David E. Arterburn, MD, MPH

David Arterburn

“It's critical that we find cost-effective ways to reduce obesity. My research examines the long-term effects of behavioral, pharmaceutical, and surgical treatments and promotes shared decision-making between patients and their providers.” 

David Arterburn, MD, MPH

Senior Investigator, Kaiser Permanente Washington Health Research Institute
Physician, Washington Permanente Medical Group, Internal Medicine

Biography

David Arterburn, MD, MPH, is a general internist and health services researcher who focuses on finding safe, effective, and innovative ways to treat obesity. As an international leader in obesity research, his goal is to help individuals and families make treatment decisions that align with their values while sustaining their health over the long haul.

Dr. Arterburn's research portfolio includes studies of the impact of neighborhood environments on obesity, behavioral and lifestyle interventions for weight loss, obesity pharmaco-epidemiology, the long-term outcomes of bariatric surgery, and shared decision making related to elective surgery. He recently led the PCORnet Bariatric Study, a two-year, $4.5 million study comparing the health benefits and safety associated with the main types of bariatric surgery in 41 health systems in the United States. Funded by the Patient-Centered Outcomes Research Institute (PCORI), the study’s results give patients and their health care providers the information they need to decide which type of surgery is best for them. In July 2019, PCORI awarded Dr. Arterburn an additional $2.1 million to incorporate these new results into shared decision making at Kaiser Permanente Washington and the University of Pittsburgh Medical Center.

Over the past decade, Dr. Arterburn has collaborated with Kaiser Permanente Washington's specialty leadership to implement and evaluate shared decision making with patient decision aids to support elective surgical care. The approach has shown great promise for improving the quality of health care while simultaneously lowering the costs of care in some populations.

Dr. Arterburn collaborates extensively in his research and has NIH-funded projects related to obesity and bariatric surgery with investigators at Kaiser Permanente, University of Washington (UW), Duke University, Harvard, University of Michigan, Wake Forest, and the Cleveland Clinic.

Dr. Arterburn joined Kaiser Permanente Washington Health Research Institute in 2006. In recognition of his contributions to science, he has been named an honorary Fellow of the American Society of Metabolic and Bariatric Surgery (FASMBS) and a Fellow of the American College of Physicians (FACP) and The Obesity Society (FTOS). Dr. Arterburn is past chair of the Adult Obesity Measurement Advisory Panel sponsored by the National Committee on Quality Assurance, founding chair of the Obesity Society's Health Services Research Section, and past chair of the Health Care Systems Research Network's Obesity Special Interest Group. In 2013 he co-chaired the National Institutes of Health Symposium on the Long-Term Outcomes of Bariatric Surgery. He is also an affiliate professor in the UW Department of Medicine.

Areas of research focus

Recent publications

Courcoulas AP, Coley RY, Arterburn D. Evidence-based and patient-centered decisions regarding bariatric surgery-reply. JAMA Surg. 2020 Jul 1. doi: 10.1001/jamasurg.2020.1530. [Epub ahead of print]. PubMed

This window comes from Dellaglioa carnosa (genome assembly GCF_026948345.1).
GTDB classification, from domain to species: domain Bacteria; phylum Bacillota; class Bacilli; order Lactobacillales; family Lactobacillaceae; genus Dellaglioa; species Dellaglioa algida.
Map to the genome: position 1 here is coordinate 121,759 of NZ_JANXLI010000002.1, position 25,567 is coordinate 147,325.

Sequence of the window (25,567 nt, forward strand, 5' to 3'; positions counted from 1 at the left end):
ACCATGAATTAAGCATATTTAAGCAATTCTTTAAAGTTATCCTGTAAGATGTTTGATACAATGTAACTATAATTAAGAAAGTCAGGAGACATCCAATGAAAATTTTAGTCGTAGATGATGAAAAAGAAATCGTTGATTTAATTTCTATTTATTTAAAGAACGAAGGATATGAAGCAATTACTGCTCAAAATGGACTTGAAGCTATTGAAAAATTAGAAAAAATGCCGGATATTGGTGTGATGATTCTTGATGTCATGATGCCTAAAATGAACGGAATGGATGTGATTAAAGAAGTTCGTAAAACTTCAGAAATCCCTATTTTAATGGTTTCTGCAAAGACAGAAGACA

Rosenberg DE, Anderson ML, Renz A, Matson TE, Lee AK, Greenwood-Hickman MA, Arterburn DE, Gardiner PA, Kerr J, McClure JB. Reducing sitting time in obese older adults: the I-STAND randomized controlled trial. J Aging Phys Act. 2020 Jun 4:1-11. doi: 10.1123/japa.2019-0470. [Epub ahead of print]. PubMed

Klasnja P, Rosenberg D, Zhou J, Anau J, Gupta A, Arterburn DA. A quality-improvement optimization pilot of BariFit, a mobile health intervention to promote physical activity after bariatric surgery. Transl Behav Med. 2020 May 18. pii: ibaa040. doi: 10.1093/tbm/ibaa040. [Epub ahead of print]. PubMed

Rubino F, Cohen RV, Mingrone G, le Roux CW, Mechanick JI, Arterburn DE, Vidal J, Alberti G, Amiel SA, Batterham RL, Bornstein S, Chamseddine G, Del Prato S, Dixon JB, Eckel RH, Hopkins D, McGowan BM, Pan A, Patel A, Pattou F, Schauer PR, Zimmet PZ, Cummings DE. Bariatric and metabolic surgery during and after the COVID-19 pandemic: DSS recommendations for management of surgical candidates and postoperative patients and prioritisation of access to surgery. Lancet Diabetes Endocrinol. 2020 Jul;8(7):640-648. doi: 10.1016/S2213-8587(20)30157-1. Epub 2020 May 7. PubMed

Maciejewski ML, Smith VA, Berkowitz TSZ, Arterburn DE, Bradley KA, Olsen MK, Liu CF, Livingston EH, Funk L, Mitchell JE. Long-term opioid use after bariatric surgery. Surg Obes Relat Dis. 2020 May 7:S1550-7289(20)30242-2. doi: 10.1016/j.soard.2020.04.037. [Epub ahead of print]. PubMed

 

research

Live-Healthy-Blog_Bariatric-Surgery-results_1col.jpg

Weight loss lasts long after bariatric surgery

Diverse Kaiser Permanente patients maintained weight better after gastric bypass than after sleeve gastrectomy

healthy findings blog

Video-screen_grab-bariatric-young_couple-_1_column.jpg

Best weight-loss surgery for diabetes and severe obesity?

Watch video on latest results from PCORnet Bariatric Study. (Spoiler alert: Bypass, not sleeve.)

news

Bariatric-Surgery-Patient-Doctor-visit_1col.jpg

How does gastric bypass compare with gastric sleeve?

Dr. David Arterburn and colleagues publish a large, long-term analysis of post-op safety of weight-loss surgeries.

KPWHRI In the Media

Best weight-loss surgery for diabetes and severe obesity?

Helping patients choose between weight loss surgery options]

PCORI, Mar 4, 2020